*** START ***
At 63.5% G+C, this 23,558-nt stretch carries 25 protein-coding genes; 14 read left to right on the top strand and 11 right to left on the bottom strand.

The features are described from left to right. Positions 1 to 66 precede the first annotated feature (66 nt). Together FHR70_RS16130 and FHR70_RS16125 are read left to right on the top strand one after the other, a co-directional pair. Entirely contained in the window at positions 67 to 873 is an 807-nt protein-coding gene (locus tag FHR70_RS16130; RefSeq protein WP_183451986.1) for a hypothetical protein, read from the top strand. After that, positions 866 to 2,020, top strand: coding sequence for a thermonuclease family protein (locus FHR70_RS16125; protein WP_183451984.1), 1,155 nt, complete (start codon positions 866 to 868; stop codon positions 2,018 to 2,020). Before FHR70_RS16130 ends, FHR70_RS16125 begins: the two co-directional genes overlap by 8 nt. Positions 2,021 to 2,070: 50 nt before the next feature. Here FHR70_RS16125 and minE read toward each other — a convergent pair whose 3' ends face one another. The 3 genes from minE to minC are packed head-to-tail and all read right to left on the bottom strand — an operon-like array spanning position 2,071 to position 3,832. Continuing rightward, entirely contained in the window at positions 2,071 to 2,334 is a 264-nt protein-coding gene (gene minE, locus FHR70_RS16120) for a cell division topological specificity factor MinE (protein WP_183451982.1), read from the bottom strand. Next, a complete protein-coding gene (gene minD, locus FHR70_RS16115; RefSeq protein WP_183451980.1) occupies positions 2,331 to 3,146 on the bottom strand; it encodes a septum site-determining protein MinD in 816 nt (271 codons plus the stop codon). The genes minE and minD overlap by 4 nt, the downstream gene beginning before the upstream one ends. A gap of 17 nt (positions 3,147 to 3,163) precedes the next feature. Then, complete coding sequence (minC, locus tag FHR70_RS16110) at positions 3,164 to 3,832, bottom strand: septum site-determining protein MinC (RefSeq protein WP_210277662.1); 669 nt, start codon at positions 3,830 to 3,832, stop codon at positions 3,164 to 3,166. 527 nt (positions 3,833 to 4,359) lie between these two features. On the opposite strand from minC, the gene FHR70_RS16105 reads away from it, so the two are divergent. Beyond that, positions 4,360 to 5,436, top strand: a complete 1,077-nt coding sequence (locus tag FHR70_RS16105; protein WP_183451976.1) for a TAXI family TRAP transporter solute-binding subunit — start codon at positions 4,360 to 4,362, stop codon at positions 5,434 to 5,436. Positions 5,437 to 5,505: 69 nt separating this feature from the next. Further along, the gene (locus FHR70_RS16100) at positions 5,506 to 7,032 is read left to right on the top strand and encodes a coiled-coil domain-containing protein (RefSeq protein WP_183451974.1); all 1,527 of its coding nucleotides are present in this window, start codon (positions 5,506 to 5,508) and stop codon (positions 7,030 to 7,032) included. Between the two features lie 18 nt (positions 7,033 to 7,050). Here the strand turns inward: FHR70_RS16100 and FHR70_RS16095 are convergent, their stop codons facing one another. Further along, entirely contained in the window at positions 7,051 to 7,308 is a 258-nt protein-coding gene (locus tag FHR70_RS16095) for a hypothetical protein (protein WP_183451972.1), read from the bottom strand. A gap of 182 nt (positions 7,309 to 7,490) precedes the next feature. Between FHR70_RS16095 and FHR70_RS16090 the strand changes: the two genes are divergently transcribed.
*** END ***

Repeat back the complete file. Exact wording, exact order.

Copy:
At 63.5% G+C, this 23,558-nt stretch carries 25 protein-coding genes; 14 read left to right on the top strand and 11 right to left on the bottom strand.

The features are described from left to right. Positions 1 to 66 precede the first annotated feature (66 nt). Together FHR70_RS16130 and FHR70_RS16125 are read left to right on the top strand one after the other, a co-directional pair. Entirely contained in the window at positions 67 to 873 is an 807-nt protein-coding gene (locus tag FHR70_RS16130; RefSeq protein WP_183451986.1) for a hypothetical protein, read from the top strand. After that, positions 866 to 2,020, top strand: coding sequence for a thermonuclease family protein (locus FHR70_RS16125; protein WP_183451984.1), 1,155 nt, complete (start codon positions 866 to 868; stop codon positions 2,018 to 2,020). Before FHR70_RS16130 ends, FHR70_RS16125 begins: the two co-directional genes overlap by 8 nt. Positions 2,021 to 2,070: 50 nt before the next feature. Here FHR70_RS16125 and minE read toward each other — a convergent pair whose 3' ends face one another. The 3 genes from minE to minC are packed head-to-tail and all read right to left on the bottom strand — an operon-like array spanning position 2,071 to position 3,832. Continuing rightward, entirely contained in the window at positions 2,071 to 2,334 is a 264-nt protein-coding gene (gene minE, locus FHR70_RS16120) for a cell division topological specificity factor MinE (protein WP_183451982.1), read from the bottom strand. Next, a complete protein-coding gene (gene minD, locus FHR70_RS16115; RefSeq protein WP_183451980.1) occupies positions 2,331 to 3,146 on the bottom strand; it encodes a septum site-determining protein MinD in 816 nt (271 codons plus the stop codon). The genes minE and minD overlap by 4 nt, the downstream gene beginning before the upstream one ends. A gap of 17 nt (positions 3,147 to 3,163) precedes the next feature. Then, complete coding sequence (minC, locus tag FHR70_RS16110) at positions 3,164 to 3,832, bottom strand: septum site-determining protein MinC (RefSeq protein WP_210277662.1); 669 nt, start codon at positions 3,830 to 3,832, stop codon at positions 3,164 to 3,166. 527 nt (positions 3,833 to 4,359) lie between these two features. On the opposite strand from minC, the gene FHR70_RS16105 reads away from it, so the two are divergent. Beyond that, positions 4,360 to 5,436, top strand: a complete 1,077-nt coding sequence (locus tag FHR70_RS16105; protein WP_183451976.1) for a TAXI family TRAP transporter solute-binding subunit — start codon at positions 4,360 to 4,362, stop codon at positions 5,434 to 5,436. Positions 5,437 to 5,505: 69 nt separating this feature from the next. Further along, the gene (locus FHR70_RS16100) at positions 5,506 to 7,032 is read left to right on the top strand and encodes a coiled-coil domain-containing protein (RefSeq protein WP_183451974.1); all 1,527 of its coding nucleotides are present in this window, start codon (positions 5,506 to 5,508) and stop codon (positions 7,030 to 7,032) included. Between the two features lie 18 nt (positions 7,033 to 7,050). Here the strand turns inward: FHR70_RS16100 and FHR70_RS16095 are convergent, their stop codons facing one another. Further along, entirely contained in the window at positions 7,051 to 7,308 is a 258-nt protein-coding gene (locus tag FHR70_RS16095) for a hypothetical protein (protein WP_183451972.1), read from the bottom strand. A gap of 182 nt (positions 7,309 to 7,490) precedes the next feature. Between FHR70_RS16095 and FHR70_RS16090 the strand changes: the two genes are divergently transcribed.